A binge-worthy marketing campaign? St. Pete/Clearwater sure hopes so

The iconic Don CeSar Hotel plays a prominent role in "Life's Reward," St. Pete/Clearwater's latest marketing campaign disguised as an eight-episode drama.
The iconic Don CeSar Hotel plays a prominent role in "Life's Reward," St. Pete/Clearwater's latest marketing campaign disguised as an eight-episode drama. Photo Credit: The Don CeSar
Tom Stieghorst
Tom Stieghorst

How we consume media has changed drastically in the past 15 years, and the way that products and places are marketed through the media is also evolving at a head-spinning pace.

One example is a new collaboration between Visit Florida and Visit St. Petersburg/Clearwater that is now available for download and for sharing on social media. It may not epitomize 21st century destination marketing … but then again, it just might.

This marketing vehicle for promoting Florida and St. Pete/Clearwater, which goes by the name of "Life's Reward," is a scripted drama, presented in eight short episodes, about a fictional character who gets stranded penniless in St. Pete/Clearwater with only a massive stash of travel reward points to keep him afloat.

As the privileged son of a high-profile wealth manager, Dan Kinney had it easy until he waged everything on a big gamble and lost. Now he's "stuck" at the Don CeSar Hotel on St. Pete Beach and must adjust to an unexpected change in lifestyle and circumstances.

Intrigued? Not everyone will be. But Steve Hayes, president and CEO of Visit St. Pete/Clearwater, is betting the show will pick up enough viewers to make the $550,000 invested in the production pay dividends.

The key is the background photography, which shows off the destination in the same way a Coke can discretely placed in a feature film advertises Coca-Cola. It's not the foreground, but viewers see it nonetheless.

"So there's this cool story, and you're paying attention to the story," said Hayes. "But in the meantime what you're seeing is all these things about all the great things to do in Clearwater  whether it was the Dali (museum) the Don (CeSar Resort), the beach. And so it's all there, but as I'm wrapped up into the story, versus my story being interrupted by a TV spot," he said.

Hayes said a nontraditional way of reaching visitors appealed to him. "If I'm going to buy a 30-second spot, cable broadcast, whatever, then all I'm getting is a 30-second spot that's interrupting somebody's TV show," Hayes said.

By integrating the show and the message, there's no interruption. "In this case it is a 10- to 12-minute show that in the background we are marketing the destination by showing cool things that you can do here," Hayes said.

Hayes said he's not aware of any other destination management organization using such an innovative approach. Still, other leisure companies are using TV to integrate brands with dramas, such as Carnival Corp., which has been airing network TV shows for several years on Saturday mornings that are more about travel than they are about Carnival.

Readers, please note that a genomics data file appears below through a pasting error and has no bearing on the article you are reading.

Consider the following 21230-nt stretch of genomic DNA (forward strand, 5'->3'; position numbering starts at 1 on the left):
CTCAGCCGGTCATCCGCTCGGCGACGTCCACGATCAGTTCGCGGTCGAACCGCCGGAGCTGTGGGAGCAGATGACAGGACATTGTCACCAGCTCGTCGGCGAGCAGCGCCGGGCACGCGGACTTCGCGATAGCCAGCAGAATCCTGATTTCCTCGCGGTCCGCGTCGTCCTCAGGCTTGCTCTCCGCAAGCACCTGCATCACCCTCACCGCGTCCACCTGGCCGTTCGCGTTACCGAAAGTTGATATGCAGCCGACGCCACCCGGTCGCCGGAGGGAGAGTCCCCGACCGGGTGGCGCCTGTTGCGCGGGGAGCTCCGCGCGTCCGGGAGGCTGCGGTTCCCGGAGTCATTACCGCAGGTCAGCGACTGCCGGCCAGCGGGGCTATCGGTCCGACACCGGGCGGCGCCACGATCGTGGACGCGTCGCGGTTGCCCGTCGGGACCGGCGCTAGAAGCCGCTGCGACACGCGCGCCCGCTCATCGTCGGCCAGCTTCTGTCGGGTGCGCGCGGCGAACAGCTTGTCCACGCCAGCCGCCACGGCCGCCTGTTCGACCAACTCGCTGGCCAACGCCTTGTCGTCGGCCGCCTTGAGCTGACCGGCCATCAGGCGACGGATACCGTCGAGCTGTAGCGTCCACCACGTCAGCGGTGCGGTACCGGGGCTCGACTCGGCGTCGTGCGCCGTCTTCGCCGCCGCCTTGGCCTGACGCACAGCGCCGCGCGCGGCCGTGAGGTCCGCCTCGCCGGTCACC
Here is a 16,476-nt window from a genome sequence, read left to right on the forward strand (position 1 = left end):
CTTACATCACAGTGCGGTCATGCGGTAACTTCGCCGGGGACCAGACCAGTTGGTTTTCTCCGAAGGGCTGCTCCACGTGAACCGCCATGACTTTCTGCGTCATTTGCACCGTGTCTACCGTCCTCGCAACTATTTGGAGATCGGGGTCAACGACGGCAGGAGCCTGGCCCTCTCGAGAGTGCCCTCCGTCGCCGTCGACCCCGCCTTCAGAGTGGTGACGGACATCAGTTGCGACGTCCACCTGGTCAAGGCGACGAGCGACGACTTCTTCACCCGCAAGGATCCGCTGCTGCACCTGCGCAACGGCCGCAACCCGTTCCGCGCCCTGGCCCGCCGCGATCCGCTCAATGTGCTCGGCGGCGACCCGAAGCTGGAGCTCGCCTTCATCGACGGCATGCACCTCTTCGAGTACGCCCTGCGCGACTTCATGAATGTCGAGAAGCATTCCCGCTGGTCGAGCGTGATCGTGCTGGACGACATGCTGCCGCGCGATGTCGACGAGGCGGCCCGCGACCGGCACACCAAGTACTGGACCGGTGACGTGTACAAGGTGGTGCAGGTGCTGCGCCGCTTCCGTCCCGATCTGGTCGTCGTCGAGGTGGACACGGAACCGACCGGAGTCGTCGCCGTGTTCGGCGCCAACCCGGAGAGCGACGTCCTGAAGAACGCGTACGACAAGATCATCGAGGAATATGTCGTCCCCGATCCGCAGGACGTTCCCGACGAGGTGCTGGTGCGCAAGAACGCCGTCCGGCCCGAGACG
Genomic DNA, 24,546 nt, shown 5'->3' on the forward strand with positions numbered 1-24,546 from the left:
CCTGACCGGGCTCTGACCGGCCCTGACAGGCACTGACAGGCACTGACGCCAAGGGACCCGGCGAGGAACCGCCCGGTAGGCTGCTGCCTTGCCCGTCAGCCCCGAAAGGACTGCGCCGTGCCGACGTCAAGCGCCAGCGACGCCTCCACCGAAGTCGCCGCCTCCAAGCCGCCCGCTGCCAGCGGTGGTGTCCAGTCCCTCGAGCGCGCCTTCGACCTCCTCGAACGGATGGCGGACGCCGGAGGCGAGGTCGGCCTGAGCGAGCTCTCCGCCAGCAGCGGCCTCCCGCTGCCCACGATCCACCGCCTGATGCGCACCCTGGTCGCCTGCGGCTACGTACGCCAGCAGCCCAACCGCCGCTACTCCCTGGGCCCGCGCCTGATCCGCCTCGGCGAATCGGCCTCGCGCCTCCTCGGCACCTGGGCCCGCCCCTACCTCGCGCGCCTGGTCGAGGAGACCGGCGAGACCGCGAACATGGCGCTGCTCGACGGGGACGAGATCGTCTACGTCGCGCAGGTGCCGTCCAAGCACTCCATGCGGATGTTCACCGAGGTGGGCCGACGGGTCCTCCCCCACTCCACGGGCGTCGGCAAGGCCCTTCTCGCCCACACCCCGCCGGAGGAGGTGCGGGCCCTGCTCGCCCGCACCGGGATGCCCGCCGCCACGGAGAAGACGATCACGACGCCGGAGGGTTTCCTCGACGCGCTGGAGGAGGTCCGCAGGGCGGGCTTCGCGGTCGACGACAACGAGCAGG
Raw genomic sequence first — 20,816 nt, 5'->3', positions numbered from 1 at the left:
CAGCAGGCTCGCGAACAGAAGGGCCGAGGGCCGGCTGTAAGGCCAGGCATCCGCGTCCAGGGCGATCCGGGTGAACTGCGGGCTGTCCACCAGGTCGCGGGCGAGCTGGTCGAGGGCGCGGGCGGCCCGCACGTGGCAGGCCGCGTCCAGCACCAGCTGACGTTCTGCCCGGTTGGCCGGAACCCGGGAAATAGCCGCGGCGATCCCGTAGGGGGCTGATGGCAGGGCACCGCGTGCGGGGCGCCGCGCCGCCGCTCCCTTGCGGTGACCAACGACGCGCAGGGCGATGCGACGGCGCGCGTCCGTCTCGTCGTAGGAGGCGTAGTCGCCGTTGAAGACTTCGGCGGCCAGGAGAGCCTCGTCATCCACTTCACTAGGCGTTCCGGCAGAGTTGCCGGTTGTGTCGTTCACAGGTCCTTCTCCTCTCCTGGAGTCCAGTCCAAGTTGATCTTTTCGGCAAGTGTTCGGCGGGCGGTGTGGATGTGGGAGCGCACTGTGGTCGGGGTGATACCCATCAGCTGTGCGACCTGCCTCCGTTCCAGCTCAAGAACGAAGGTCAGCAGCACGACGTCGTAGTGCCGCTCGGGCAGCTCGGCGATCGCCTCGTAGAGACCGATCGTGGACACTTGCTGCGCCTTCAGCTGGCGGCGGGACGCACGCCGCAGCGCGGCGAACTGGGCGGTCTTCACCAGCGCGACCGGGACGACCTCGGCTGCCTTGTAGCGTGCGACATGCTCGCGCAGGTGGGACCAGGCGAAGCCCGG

"Everything is there subtly," Hayes said of the approach. "It's not right in your face."

But with all the competition from dramas on cable TV and elsewhere, will people find it?  Hayes sees a tailwind from the pandemic.

"I think one thing you almost have to count on is that people have been cooped up, and they probably have watched just about everything under the sun. And so they're looking for new things that don't fit what they'd normally think of," he said.

Visit St. Pete will push awareness of the show through its social media channels, as will Visit Florida. "I think they are also putting some (advertising) media behind it, as well," Hayes said. Visit St. Pete is also devoting public relations resources to getting the show some attention, and it is working with its two international offices to build awareness overseas.

But distribution is going to rely on word-of-mouth and viral transmission as much as anything.

"Again, I think what we're trying to do is get nontraditional with it, and then see what happens, and then if we need to do some [marketing] things then we're able to. But let's let it grow organically first."

Hayes said he's not reducing any classic forms of destination marketing to pay for "Life's Rewards," which is also being supported by the St. Pete/Clearwater Film Commission.

"We have the full gamut of advertising out there. That's still running. We're not stopping any of that. This is just another way," he said.

All eight episodes of "Life's Rewards" became available starting May 10 on Amazon Prime Video, YouTube, GoUSA TV, and Places.Travel.  A trailer for the series can be viewed here.

In conjunction with the show's release, the Don CeSar is offering the Life's Rewards Package. It includes: 

• Two-night (minimum) luxury accommodations in a Dan-approved suite 
• $250 recreation credit for ocean adventures or relaxing treatments at Spa Oceana 
• Daily $150 food and beverage credit at the resort's six restaurants and lounges  
• Complimentary daily resort fee 
• Daily valet parking 

To book, call the resort directly at (844) 338-1501.


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